Published onChildren's View
Kids don’t always get sick or injured during their pediatrician’s office hours. That’s why Children’s Hospital of Philadelphia offers pediatric-specific Urgent Care at several locations. Grishma Rali, MBBS, MPH, has been one of CHOP’s Urgent Care doctors for three years. This is a day in her life.
6:30 a.m. Gets up and out for a 3-mile run, despite a late night after a 13-hour shift the day before. Then it’s breakfast with her 5-year-old son, 2-year-old daughter, and husband, Parth Rali, MD, a critical care physician and respiratory system specialist at Temple Health.
8:30 a.m. A morning of baths and play time with the kids, followed by a lunch of homemade Indian food.
1:30 p.m. Leaves home in Haverford for CHOP’s King of Prussia Specialty Care & Surgery Center, which transforms into Urgent Care in the evenings and on weekend days like this one.
2 p.m. Arrives and greets today’s staff. It’s been a busy morning with 35 patients. The most critical was a teenager who had overdosed on 95 Benadryl tablets. He was stabilized and transported by ambulance to a nearby emergency room. Starting in 2021, patients like this teen will be able to move seamlessly to CHOP’s new co-located Emergency Department and, if needed, inpatient hospital, which are under construction at the King of Prussia site.
2:10 p.m. Her day’s first patient: a 4-year-old girl with belly pain, fever and sore throat. A rapid strep test comes back negative, but samples from the girl’s throat are sent to the lab. “Sometimes the rapid test is negative, but the culture is positive.”
2:30 p.m. A foster mother has brought in a grinning 11-month-old boy. He has spots on his feet and torso and a sore throat. The boy’s twin, in another foster home, was just diagnosed with hand-foot-and-mouth disease, a viral skin infection. The twins had visited each other last week. “The throat lesions are the classic presentation of hand-foot-and-mouth,” Rali explains. “We treat it with Tylenol and Motrin, since it’s a virus.”
3 p.m. A 14-year-old boy has dark-red urine. A test shows blood but is negative for infection. Concerned for potential kidney or urinary tract problems, Rali makes an expedited referral to CHOP Nephrology. “Not having to wait weeks for an appointment — that’s huge,” his guardian says.
4:45 p.m. An 8-year-old girl with fever and ear pain won’t allow an ear exam. “I’ll be gentle, I promise.” Even a trip to the snack cart won’t change her mind. Sends a prescription for antibiotics to a pharmacy open late on Sundays.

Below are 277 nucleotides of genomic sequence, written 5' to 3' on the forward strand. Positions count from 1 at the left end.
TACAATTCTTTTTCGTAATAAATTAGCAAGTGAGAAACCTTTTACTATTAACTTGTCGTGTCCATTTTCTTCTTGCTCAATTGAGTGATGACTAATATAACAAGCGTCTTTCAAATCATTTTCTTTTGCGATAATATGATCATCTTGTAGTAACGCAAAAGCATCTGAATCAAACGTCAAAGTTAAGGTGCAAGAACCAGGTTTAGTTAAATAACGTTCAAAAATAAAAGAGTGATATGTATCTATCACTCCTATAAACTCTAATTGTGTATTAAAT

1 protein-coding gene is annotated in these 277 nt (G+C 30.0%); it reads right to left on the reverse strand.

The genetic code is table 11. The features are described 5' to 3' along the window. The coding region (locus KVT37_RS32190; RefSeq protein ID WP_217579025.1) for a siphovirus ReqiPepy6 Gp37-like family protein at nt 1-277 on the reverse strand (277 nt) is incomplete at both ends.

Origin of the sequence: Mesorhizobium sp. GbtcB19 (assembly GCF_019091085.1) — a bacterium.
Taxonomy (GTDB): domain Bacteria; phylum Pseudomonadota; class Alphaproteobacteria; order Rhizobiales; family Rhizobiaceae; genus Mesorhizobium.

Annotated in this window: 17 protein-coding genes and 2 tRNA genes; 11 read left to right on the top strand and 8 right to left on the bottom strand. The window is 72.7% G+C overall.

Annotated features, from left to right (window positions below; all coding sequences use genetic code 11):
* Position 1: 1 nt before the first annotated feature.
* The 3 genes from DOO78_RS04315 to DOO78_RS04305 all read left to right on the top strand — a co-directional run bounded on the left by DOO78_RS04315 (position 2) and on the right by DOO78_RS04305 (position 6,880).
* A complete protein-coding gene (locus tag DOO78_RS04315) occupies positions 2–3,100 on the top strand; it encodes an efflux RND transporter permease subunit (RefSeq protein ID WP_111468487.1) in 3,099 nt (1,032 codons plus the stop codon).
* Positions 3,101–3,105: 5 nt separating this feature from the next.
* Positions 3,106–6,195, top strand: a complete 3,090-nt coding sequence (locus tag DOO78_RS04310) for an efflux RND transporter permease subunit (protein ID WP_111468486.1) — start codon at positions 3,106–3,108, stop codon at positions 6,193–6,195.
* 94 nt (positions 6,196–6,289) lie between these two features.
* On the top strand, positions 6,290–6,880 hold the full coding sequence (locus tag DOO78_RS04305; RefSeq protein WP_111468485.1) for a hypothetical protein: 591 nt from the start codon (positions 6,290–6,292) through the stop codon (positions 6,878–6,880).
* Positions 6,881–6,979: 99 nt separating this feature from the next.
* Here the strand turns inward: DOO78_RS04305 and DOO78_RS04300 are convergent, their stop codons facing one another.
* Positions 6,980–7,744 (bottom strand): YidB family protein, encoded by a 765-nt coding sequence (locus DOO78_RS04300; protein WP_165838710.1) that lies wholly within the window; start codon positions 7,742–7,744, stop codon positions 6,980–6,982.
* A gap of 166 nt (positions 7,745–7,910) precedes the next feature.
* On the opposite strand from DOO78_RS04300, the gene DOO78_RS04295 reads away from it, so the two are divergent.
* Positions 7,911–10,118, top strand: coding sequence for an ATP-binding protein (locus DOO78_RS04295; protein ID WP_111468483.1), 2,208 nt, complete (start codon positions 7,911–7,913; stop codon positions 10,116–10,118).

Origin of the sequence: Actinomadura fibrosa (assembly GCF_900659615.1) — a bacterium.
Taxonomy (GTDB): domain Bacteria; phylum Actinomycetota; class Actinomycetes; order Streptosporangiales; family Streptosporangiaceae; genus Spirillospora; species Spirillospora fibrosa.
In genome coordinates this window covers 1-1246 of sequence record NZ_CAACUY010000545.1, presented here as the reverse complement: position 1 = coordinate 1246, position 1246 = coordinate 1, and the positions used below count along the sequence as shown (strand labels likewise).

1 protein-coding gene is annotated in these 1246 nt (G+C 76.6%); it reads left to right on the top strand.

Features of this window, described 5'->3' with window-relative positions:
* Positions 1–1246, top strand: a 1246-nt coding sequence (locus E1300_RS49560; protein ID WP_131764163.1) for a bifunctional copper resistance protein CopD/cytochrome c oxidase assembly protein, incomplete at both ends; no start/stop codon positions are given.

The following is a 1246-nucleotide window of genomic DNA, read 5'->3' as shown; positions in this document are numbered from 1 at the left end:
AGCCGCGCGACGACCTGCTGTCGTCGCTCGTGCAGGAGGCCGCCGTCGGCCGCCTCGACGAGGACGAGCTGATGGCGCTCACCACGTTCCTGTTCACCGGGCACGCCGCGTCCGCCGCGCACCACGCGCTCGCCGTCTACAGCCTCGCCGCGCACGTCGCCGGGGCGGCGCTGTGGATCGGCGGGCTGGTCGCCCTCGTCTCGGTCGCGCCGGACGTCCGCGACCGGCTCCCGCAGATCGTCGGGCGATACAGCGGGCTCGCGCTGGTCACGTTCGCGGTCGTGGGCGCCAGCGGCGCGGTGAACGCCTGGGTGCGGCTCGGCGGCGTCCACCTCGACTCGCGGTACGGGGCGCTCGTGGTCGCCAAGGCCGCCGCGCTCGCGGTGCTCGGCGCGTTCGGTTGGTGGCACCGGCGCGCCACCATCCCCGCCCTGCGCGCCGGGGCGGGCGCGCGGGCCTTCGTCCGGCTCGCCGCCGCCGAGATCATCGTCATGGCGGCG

5:15 p.m. A 10-year-old boy splashed hot oil on his chest while making pancakes. “I’m proud you are cooking by yourself, but you need to be careful and always wear a shirt.” Prescribes burn cream and advises no swimming for a week, to the boy’s chagrin.
5:35 – 7:50 p.m. Sees five more patients, including a 13-year-old with an abscess, before taking a 10-minute break for dinner. Sneaks in a quick call home to tell her children good night.
8 p.m. Talks to the foster mother who was in earlier. Her child’s twin was diagnosed with MRSA, a staph bacteria that resists most antibiotics. Prescribes the specific antibiotic that will be effective.
8:10 p.m. Two more abscesses. “That’s three in a row. That’s a first.”
9:20 p.m. A 3-year-old boy arrives with a sore arm. X-rays — taken on-site and read quickly by a pediatric radiologist at CHOP’s University City hospital — show a possible break in his elbow. Makes a referral for an expedited appointment with CHOP Orthopaedics and splints his arm.
10:10 p.m. Treats the day’s final patient.
10:45 p.m. Arrives home, showers, tiptoes into the kids’ room for a goodnight kiss and watches a Netflix show with her husband.
11:30 p.m. Bedtime!
About CHOP's Urgent Care services
CHOP’s after-hours Urgent Care centers, staffed by our board-certified pediatricians and pediatric nurses, provide fast, convenient care for children with nonlife-threatening illnesses or injuries that don’t need the resources of an emergency room.
Number of Urgent Care visits in fiscal year 2019: 39,875
The top 5 reasons families bring their children to Urgent Care: respiratory distress, minor trauma (sports injuries, sprains, broken bones, lacerations/ abrasions), fever, ear pain and sore throat.
Categories: Children's View Fall 2019